A publication of Bureau of Land Management in California
Issue 452 - 10/14/10
THIS WEEK IN NEWS.BYTES:
- America's Great Outdoors
- Fall foliage: Some hotspots
- FREE offer: Poster
- Not for educators only: Wildlife trivia question of the week
- Our readers write: Correction
- Renewable energy
- Wild horses and burros
- Headlines and highlights: Assorted topics
- Meet your advisory committee members - and upcoming meeting
- National BLM and Department of the Interior items
This issue of News.bytes is online at:
|AMERICA'S GREAT OUTDOORS
"Big weekend on the Bizz"(News.bytes Extra)
Lassen County residents and athletes from across the country celebrated the long-awaited reopening of the Devil's Corral Trestle on the Bizz Johnson National Recreation Trail near Susanville, over the Columbus Day weekend. Restoration of the 1913-era bridge was made possible by with funding from the American Recovery and Reinvestment Act. The ribbon cutting and marathon were on the same weekend as the 18th annual Rails to Trails Festival, a community celebration of the Bizz Johnson Trail.
"Two Californians win 2010 BLM interpretation/education awards" (News.bytes Extra)
The BLM's national Gold Award winner is Rachel Sowards-Thompson, outdoor recreation planner at the BLM's King Range National Conservation Area. One of two Silver Award winners is Joyce “Joya” Szalwinski, park ranger with BLM's El Centro Field Office.
"Halloween hike with a ranger: Look for bats" (East County Magazine, 1/6/10)
"Oct. 22: Join Ranger Lisa, and BLM’s Biologist Joyce, a bat expert, in watching a short bat movie, and take a bat hike with bat-sensing equipment on October 22 from 6-7 p.m.. Families are encouraged to attend, and also get to know their local National Wildlife Refuge in Rancho San Diego...."
"October Touring Month brings motorcyclists, other visitors to Eastern Sierra" (News.bytes Extra)
Motorcycle riders enjoyed fall weather in the Eastern Sierra as part of the annual October Touring Month celebration. The ride covers over 600 miles utilizing multiple loops of public highways and lands managed by the BLM and the U.S. Forest Service. Other events include a vintage car rally and Jeep tours.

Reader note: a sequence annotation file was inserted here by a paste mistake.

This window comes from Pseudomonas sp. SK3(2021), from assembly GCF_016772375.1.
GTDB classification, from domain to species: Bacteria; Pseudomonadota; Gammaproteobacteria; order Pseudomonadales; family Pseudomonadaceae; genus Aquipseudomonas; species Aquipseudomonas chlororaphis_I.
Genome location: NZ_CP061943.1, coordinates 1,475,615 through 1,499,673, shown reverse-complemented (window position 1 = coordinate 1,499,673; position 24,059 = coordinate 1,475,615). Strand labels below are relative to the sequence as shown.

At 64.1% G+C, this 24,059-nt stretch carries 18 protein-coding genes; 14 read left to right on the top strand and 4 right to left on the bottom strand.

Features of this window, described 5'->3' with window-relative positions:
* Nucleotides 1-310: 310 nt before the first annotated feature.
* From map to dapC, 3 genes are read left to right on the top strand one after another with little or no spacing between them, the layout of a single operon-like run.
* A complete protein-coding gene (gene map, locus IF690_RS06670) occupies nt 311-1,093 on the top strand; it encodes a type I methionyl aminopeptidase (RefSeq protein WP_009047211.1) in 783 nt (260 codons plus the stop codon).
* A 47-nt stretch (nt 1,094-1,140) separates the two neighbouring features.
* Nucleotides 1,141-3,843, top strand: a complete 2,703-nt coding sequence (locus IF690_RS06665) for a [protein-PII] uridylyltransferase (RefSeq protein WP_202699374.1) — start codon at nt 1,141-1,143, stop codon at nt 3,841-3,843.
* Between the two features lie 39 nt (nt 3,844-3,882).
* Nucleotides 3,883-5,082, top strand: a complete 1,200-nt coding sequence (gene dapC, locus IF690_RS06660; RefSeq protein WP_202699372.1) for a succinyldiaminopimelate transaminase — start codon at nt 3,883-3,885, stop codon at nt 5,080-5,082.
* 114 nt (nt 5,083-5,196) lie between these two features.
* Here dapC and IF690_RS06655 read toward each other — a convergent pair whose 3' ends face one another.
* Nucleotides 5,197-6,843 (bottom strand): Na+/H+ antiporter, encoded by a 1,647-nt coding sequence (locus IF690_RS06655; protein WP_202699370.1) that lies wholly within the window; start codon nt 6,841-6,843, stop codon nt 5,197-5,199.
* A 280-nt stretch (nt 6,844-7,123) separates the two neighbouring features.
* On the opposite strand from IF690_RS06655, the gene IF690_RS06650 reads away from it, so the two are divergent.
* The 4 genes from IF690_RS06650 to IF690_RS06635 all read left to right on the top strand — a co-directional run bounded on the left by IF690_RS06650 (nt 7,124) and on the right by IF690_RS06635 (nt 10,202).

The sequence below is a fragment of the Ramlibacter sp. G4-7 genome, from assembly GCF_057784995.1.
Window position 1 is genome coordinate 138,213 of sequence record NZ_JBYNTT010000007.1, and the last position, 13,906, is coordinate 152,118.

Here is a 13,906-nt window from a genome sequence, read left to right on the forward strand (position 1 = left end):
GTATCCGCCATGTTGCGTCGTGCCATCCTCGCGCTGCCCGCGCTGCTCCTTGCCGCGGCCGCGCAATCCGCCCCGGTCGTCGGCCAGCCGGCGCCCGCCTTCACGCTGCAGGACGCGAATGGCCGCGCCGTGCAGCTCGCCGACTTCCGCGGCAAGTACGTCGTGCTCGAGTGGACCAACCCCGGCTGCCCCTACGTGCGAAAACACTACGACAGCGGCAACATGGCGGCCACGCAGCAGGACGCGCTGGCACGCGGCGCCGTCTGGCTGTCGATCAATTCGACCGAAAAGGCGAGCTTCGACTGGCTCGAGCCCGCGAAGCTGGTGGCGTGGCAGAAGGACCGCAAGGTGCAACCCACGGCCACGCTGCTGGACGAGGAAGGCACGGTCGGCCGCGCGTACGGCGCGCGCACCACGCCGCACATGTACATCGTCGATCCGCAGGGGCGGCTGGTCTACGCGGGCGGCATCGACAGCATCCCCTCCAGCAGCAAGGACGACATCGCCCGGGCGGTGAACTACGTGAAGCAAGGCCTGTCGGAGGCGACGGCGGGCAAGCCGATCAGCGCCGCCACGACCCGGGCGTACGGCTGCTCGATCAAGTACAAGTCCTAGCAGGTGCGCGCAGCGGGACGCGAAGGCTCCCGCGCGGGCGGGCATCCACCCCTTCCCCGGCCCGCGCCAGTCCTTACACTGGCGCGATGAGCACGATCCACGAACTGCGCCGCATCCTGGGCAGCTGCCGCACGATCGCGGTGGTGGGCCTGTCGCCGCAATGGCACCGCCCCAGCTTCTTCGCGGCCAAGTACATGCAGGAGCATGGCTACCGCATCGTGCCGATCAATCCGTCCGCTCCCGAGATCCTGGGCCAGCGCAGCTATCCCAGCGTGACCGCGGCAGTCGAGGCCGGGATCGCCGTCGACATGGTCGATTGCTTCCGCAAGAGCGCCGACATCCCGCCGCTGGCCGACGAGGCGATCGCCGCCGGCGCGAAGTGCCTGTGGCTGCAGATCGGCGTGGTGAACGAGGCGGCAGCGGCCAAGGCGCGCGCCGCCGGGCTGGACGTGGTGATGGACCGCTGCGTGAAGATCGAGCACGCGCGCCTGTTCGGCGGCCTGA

"Chappie-Shasta Off-Highway Vehicle Area management consolidated under BLM" (News.bytes Extra)
The transfer of approximately 11,700 acres within the Chappie-Shasta OHV area from the Forest Service to the Bureau of Land Management was completed this summer thanks to HR 689, a bill authored by Congressman Wally Herger and co-sponsored by Senator Dianne Feinstein. BLM now manages the entire Chappie-Shasta OHV area located near Redding, offering 200 miles of roads and trails on more than 52,000 acres.
"Trail completes link: Sutter's Mill to Sutter's Fort" (Mountain Democrat, 10/5/10)
Over the past 20 years, "The American River Conservancy and the Bureau of Land Management acquired 2,632 acres parcel by parcel along the South Fork of the American River." Besides a scenic hike, “It's really about protecting the water and wildlife conservation,” said ARC executive director Alan Ehrgott said .... it's cheaper to buy the land to protect water quality than build treatment plants along the length of the river. Rivers provide 60 percent of California's water supply."
"Fall color hot spots" (BLM Bishop Field Office)
Update Oct. 12: We had rain, snow (above 8,000') and cold temperatures several of the days last week. Most of the trees at higher elevations that were in the process of changing color have dropped their leaves or the leaves have turned black. However trees at lower elevations (below 9,000’) that were still green, still have leaves that may soon change.
RELATED: "Fall foliage in the Eastern Sierra" (News.bytes Extra)
Two photos taken last weekend in the Eastern Sierra, in the area of BLM-Bishop's Conway Summit Area of Critical Environmental Concern.
"Fall colors highlight weekend bus shuttle for Bizz Johnson National Recreation Trail" (BLM news release, 10/7/10)
Oct. 23: Autumn colors are starting to pop along the Bizz Johnson Trail between Susanville and Westwood in northeast California, and a great way to enjoy the scene is from the saddle of a mountain bike. The BLM will make a fall color outing easy with the annual Fall Colors Ride and bus shuttle on Saturday, October 23. The shuttle enables mountain bikers, runners and hikers to organize one-way rides without the logistics of arranging their own vehicle shuttles. There are two options this year.
|FREE OFFER: Algodones Dunes poster
While supplies last, request this free poster of another scene in BLM's National Landscape Conservation System: North Algodones Dunes Wilderness Area. NOTE: This offer will be activated at 10 a.m. Pacific Time tomorrow (10/15/10), to try to give a chance to people who do not receive News.bytes immediately. Public lands posters are very popular, and go very quickly each time we are able to offer them.
NOT for EDUCATORS ONLY:
|WILDLIFE TRIVIA QUESTION of the WEEK:
It is unusual that the Pacific shrew is nocturnal because:
(a.) all other shrew species are diurnal